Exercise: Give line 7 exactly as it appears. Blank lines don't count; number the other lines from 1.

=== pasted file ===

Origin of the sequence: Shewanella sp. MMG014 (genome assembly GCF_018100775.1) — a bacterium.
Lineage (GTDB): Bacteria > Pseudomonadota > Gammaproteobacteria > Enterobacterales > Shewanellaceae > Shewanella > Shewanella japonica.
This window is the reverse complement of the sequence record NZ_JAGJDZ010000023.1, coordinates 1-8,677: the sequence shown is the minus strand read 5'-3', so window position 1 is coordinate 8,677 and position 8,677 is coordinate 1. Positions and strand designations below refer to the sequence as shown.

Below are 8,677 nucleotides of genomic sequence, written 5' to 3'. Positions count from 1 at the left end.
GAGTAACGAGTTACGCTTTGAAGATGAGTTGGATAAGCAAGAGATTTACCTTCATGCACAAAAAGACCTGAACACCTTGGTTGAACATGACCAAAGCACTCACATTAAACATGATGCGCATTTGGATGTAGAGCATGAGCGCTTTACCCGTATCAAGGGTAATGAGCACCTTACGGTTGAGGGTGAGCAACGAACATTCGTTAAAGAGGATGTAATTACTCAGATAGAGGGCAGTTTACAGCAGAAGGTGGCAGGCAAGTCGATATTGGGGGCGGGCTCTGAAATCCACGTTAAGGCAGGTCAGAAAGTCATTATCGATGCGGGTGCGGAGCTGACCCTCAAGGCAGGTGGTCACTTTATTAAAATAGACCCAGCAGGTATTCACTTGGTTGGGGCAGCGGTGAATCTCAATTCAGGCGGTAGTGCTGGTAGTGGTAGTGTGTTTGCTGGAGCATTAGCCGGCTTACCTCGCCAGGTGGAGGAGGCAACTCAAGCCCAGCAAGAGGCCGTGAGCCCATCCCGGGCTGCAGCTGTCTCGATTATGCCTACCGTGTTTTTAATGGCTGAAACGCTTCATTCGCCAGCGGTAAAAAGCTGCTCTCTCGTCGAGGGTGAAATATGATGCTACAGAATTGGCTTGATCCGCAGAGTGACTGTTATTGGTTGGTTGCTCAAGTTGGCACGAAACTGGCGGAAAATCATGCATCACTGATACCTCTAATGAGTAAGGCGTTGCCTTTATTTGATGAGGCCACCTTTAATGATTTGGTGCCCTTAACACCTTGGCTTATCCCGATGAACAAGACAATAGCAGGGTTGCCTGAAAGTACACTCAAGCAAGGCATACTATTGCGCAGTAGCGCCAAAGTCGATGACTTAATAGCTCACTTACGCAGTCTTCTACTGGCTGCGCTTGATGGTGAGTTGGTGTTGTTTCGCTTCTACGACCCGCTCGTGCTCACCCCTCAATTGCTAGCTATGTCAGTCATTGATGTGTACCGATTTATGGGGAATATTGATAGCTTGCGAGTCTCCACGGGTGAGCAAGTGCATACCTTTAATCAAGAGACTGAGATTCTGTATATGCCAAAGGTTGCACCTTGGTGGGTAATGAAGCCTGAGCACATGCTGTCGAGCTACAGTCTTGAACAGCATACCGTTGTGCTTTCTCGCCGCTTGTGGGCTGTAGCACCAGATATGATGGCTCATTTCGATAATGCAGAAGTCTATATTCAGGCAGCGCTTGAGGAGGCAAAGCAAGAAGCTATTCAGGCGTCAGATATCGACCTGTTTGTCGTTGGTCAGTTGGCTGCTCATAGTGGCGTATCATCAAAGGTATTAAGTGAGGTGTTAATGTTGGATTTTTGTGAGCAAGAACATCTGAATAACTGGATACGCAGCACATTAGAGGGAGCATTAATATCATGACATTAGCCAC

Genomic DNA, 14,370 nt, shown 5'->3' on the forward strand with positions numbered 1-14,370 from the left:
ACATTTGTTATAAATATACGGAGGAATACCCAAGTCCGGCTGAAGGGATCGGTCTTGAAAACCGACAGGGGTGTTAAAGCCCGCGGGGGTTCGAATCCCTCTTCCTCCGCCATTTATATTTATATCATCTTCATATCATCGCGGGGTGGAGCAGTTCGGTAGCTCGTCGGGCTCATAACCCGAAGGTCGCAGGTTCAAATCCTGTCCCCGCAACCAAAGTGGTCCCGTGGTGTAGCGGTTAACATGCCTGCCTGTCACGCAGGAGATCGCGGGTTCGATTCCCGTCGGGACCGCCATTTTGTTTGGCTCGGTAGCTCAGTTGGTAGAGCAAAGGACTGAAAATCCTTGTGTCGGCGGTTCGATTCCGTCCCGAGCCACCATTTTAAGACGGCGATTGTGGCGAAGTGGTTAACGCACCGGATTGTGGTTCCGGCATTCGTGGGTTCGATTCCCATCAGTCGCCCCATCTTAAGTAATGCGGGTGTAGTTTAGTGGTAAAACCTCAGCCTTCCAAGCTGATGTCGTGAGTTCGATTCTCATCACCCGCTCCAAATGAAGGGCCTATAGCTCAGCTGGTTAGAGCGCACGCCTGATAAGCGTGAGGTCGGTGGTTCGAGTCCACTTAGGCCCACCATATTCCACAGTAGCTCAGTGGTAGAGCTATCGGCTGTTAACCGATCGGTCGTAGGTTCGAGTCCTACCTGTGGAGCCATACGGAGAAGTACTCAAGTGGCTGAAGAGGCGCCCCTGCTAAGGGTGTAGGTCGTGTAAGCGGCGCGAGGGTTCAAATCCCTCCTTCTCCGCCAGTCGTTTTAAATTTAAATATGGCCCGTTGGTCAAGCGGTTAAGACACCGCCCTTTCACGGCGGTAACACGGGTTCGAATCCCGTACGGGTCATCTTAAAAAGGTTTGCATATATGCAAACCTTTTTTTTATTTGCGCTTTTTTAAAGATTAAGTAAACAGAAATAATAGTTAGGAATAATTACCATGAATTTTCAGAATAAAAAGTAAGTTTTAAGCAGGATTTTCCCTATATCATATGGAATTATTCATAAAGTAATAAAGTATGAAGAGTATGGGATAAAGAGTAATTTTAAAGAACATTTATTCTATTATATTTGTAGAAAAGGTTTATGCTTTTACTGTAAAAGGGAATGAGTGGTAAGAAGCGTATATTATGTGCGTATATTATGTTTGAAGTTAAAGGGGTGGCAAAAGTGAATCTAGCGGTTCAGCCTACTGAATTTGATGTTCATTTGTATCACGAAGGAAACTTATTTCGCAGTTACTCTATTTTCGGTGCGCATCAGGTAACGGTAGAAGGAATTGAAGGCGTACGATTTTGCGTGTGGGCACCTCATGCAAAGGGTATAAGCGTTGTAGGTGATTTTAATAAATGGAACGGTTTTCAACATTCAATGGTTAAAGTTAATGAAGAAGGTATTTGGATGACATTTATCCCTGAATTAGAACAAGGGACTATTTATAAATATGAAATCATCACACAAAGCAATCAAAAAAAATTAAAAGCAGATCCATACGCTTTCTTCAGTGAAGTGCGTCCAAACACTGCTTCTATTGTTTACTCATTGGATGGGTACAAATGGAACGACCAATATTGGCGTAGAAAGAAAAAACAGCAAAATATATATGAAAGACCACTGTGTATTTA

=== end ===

ACATTTGTTATAAATATACGGAGGAATACCCAAGTCCGGCTGAAGGGATCGGTCTTGAAAACCGACAGGGGTGTTAAAGCCCGCGGGGGTTCGAATCCCTCTTCCTCCGCCATTTATATTTATATCATCTTCATATCATCGCGGGGTGGAGCAGTTCGGTAGCTCGTCGGGCTCATAACCCGAAGGTCGCAGGTTCAAATCCTGTCCCCGCAACCAAAGTGGTCCCGTGGTGTAGCGGTTAACATGCCTGCCTGTCACGCAGGAGATCGCGGGTTCGATTCCCGTCGGGACCGCCATTTTGTTTGGCTCGGTAGCTCAGTTGGTAGAGCAAAGGACTGAAAATCCTTGTGTCGGCGGTTCGATTCCGTCCCGAGCCACCATTTTAAGACGGCGATTGTGGCGAAGTGGTTAACGCACCGGATTGTGGTTCCGGCATTCGTGGGTTCGATTCCCATCAGTCGCCCCATCTTAAGTAATGCGGGTGTAGTTTAGTGGTAAAACCTCAGCCTTCCAAGCTGATGTCGTGAGTTCGATTCTCATCACCCGCTCCAAATGAAGGGCCTATAGCTCAGCTGGTTAGAGCGCACGCCTGATAAGCGTGAGGTCGGTGGTTCGAGTCCACTTAGGCCCACCATATTCCACAGTAGCTCAGTGGTAGAGCTATCGGCTGTTAACCGATCGGTCGTAGGTTCGAGTCCTACCTGTGGAGCCATACGGAGAAGTACTCAAGTGGCTGAAGAGGCGCCCCTGCTAAGGGTGTAGGTCGTGTAAGCGGCGCGAGGGTTCAAATCCCTCCTTCTCCGCCAGTCGTTTTAAATTTAAATATGGCCCGTTGGTCAAGCGGTTAAGACACCGCCCTTTCACGGCGGTAACACGGGTTCGAATCCCGTACGGGTCATCTTAAAAAGGTTTGCATATATGCAAACCTTTTTTTTATTTGCGCTTTTTTAAAGATTAAGTAAACAGAAATAATAGTTAGGAATAATTACCATGAATTTTCAGAATAAAAAGTAAGTTTTAAGCAGGATTTTCCCTATATCATATGGAATTATTCATAAAGTAATAAAGTATGAAGAGTATGGGATAAAGAGTAATTTTAAAGAACATTTATTCTATTATATTTGTAGAAAAGGTTTATGCTTTTACTGTAAAAGGGAATGAGTGGTAAGAAGCGTATATTATGTGCGTATATTATGTTTGAAGTTAAAGGGGTGGCAAAAGTGAATCTAGCGGTTCAGCCTACTGAATTTGATGTTCATTTGTATCACGAAGGAAACTTATTTCGCAGTTACTCTATTTTCGGTGCGCATCAGGTAACGGTAGAAGGAATTGAAGGCGTACGATTTTGCGTGTGGGCACCTCATGCAAAGGGTATAAGCGTTGTAGGTGATTTTAATAAATGGAACGGTTTTCAACATTCAATGGTTAAAGTTAATGAAGAAGGTATTTGGATGACATTTATCCCTGAATTAGAACAAGGGACTATTTATAAATATGAAATCATCACACAAAGCAATCAAAAAAAATTAAAAGCAGATCCATACGCTTTCTTCAGTGAAGTGCGTCCAAACACTGCTTCTATTGTTTACTCATTGGATGGGTACAAATGGAACGACCAATATTGGCGTAGAAAGAAAAAACAGCAAAATATATATGAAAGACCACTGTGTATTTA